– You need to stand up for what you need to make a good movie or else everyone is going to pull and tweak your script until it’s not the film you wanted to make. Put creative clauses in your contract, protect yourself. Don’t let them know you need them / need the job. You must be prepared to lose, but if the script is worth it – fight for it.


– Brad described being a director as being a captain of a ship. The director gets the green light, so the studio gives you your boat and that’s your film. You have all the supplies and your first mate and your crew and you’re going to find this golden land where this film is perfectly realized and financially lucrative. You set sail with your supplies and maps and wave goodbye – and then you lose sight of land. You seem to be on course and everything is checking out – but there is a storm. Now you’re not sure of your bearings and the sky is covered with cloud cover so you can’t see the start. So now you think you’re going in the right direction and it seems like its correct but now the crew is getting cranky. “You’re not quite sure its the right direction captain? Well, what if we’re are headed in exactly the wrong direction?”. So you, the captain, must stay calm and lead as best you can. If you keep the crew happy and passionate the film will.

– As the director, you try to stay open to what your crews’ input but you also have to stay true to what made you passionate about the project in the first place and not lose sight of that. Some of the techniques are if you discover a central idea – which you usually discover later in the story. Ratatouille, for example, the central idea was “Cooks are givers. Rats are takers”. It is a super simple idea but Brad put it over his computer while he was writing. So every time he would try to write a scene he would reference that because that is what separates the two groups, and that’s the competing goal of the two groups. Rats see the food as survival and the cooks see it as expression. All of those other thoughts radiate out from that one core idea.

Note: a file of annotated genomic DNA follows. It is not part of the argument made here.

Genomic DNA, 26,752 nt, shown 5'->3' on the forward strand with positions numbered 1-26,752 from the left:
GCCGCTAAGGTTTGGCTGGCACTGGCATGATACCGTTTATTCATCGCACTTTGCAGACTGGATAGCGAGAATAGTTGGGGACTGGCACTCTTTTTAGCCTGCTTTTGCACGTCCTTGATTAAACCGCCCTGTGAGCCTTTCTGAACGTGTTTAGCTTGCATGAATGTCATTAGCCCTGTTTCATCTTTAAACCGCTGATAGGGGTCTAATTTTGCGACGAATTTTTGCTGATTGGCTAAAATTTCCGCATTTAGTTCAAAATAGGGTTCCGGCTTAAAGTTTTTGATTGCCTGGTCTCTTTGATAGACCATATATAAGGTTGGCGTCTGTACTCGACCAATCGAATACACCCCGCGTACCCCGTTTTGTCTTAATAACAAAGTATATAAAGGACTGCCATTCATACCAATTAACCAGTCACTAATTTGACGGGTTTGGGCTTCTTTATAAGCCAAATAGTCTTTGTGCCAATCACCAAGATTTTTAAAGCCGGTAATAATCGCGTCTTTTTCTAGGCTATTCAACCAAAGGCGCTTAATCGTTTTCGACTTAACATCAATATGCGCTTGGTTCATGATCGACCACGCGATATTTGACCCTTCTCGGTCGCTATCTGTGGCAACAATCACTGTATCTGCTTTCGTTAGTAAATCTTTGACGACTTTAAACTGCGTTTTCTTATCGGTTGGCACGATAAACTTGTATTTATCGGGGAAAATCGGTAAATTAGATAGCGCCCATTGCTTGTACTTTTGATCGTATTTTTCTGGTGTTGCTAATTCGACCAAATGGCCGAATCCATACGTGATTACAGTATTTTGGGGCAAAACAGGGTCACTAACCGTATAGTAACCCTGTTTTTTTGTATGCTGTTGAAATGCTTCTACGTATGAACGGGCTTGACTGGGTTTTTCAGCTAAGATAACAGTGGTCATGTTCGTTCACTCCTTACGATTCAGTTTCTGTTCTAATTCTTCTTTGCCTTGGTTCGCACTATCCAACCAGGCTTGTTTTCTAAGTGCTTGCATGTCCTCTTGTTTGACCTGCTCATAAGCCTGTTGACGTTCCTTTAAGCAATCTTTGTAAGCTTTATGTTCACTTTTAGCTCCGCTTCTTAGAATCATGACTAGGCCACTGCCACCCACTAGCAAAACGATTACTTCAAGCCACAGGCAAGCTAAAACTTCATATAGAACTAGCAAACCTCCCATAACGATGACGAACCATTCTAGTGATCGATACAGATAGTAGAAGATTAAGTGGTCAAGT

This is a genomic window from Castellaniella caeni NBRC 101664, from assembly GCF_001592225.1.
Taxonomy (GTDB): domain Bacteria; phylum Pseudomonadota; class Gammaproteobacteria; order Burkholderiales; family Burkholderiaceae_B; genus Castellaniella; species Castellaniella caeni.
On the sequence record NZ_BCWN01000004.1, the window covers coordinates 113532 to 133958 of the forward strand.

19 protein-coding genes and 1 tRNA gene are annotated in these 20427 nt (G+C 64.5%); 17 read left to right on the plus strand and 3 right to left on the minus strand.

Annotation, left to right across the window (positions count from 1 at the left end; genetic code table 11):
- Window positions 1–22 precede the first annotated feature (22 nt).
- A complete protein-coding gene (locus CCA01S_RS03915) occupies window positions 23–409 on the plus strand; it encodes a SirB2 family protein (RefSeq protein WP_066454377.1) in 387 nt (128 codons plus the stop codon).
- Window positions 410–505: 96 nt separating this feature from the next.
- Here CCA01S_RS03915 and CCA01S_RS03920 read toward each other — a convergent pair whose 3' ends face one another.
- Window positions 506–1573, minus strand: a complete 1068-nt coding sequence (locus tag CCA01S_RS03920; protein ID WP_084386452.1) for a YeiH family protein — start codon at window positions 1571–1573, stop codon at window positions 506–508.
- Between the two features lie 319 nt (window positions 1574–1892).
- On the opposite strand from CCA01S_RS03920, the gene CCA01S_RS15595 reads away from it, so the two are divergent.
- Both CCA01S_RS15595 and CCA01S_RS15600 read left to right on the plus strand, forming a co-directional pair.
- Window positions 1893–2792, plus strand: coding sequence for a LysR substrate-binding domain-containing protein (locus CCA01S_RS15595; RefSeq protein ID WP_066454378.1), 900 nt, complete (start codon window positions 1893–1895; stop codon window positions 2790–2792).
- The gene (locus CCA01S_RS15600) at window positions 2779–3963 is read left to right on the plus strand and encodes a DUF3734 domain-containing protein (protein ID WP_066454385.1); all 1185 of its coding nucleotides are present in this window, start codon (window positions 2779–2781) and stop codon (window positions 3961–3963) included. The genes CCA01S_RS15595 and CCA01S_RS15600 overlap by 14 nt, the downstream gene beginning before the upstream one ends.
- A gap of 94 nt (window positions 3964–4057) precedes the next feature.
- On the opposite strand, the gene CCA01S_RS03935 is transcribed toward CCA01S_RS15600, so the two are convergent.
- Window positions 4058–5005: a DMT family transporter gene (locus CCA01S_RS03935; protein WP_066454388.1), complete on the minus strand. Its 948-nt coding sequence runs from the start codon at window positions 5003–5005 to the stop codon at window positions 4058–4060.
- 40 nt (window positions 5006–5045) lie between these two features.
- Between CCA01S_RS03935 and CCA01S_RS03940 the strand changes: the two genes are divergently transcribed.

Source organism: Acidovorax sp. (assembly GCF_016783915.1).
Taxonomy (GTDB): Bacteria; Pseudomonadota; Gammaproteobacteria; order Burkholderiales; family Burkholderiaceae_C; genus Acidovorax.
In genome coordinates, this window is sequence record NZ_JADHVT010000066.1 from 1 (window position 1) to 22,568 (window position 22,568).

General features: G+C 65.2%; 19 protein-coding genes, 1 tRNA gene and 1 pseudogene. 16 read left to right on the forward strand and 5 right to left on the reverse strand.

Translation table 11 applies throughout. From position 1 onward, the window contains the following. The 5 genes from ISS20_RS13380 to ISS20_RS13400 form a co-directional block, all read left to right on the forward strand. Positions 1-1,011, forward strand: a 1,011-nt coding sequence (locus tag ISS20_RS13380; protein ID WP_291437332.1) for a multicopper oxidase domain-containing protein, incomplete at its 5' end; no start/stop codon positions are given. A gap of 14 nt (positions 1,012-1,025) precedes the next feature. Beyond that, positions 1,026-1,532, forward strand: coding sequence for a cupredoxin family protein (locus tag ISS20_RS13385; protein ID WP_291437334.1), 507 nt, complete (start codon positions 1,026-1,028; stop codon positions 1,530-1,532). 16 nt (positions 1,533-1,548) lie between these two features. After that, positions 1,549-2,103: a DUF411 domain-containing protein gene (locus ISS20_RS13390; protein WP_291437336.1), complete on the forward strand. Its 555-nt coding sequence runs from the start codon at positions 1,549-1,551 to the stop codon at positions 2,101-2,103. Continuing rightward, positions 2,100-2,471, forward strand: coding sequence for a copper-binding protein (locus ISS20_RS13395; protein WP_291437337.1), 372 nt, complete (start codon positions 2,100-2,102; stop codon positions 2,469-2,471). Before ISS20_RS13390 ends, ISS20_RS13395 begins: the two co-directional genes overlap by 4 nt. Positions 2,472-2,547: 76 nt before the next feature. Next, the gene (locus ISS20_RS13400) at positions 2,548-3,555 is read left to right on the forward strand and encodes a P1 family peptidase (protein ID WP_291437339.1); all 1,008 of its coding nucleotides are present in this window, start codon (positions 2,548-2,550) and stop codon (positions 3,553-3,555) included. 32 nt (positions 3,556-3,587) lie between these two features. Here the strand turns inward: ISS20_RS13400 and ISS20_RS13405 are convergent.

– Don’t write for what you think the market wants. Everyone and their sister are writing scripts for “the market”. You need to write from the heart – write the movie that you would want to see on the screen. The movies are a beautiful safe space and can open minds to ideas and worlds like no other medium can. Write from the heart to touch hearts.

These were only a few of the many gems of knowledge that were shared with us. I am so grateful to be attending a school that gives students opportunities like this.  Not many people get to meet name like this – especially so young! I know for a fact the things I learned during this talk will serve me well as I move forward in my scripts this semester.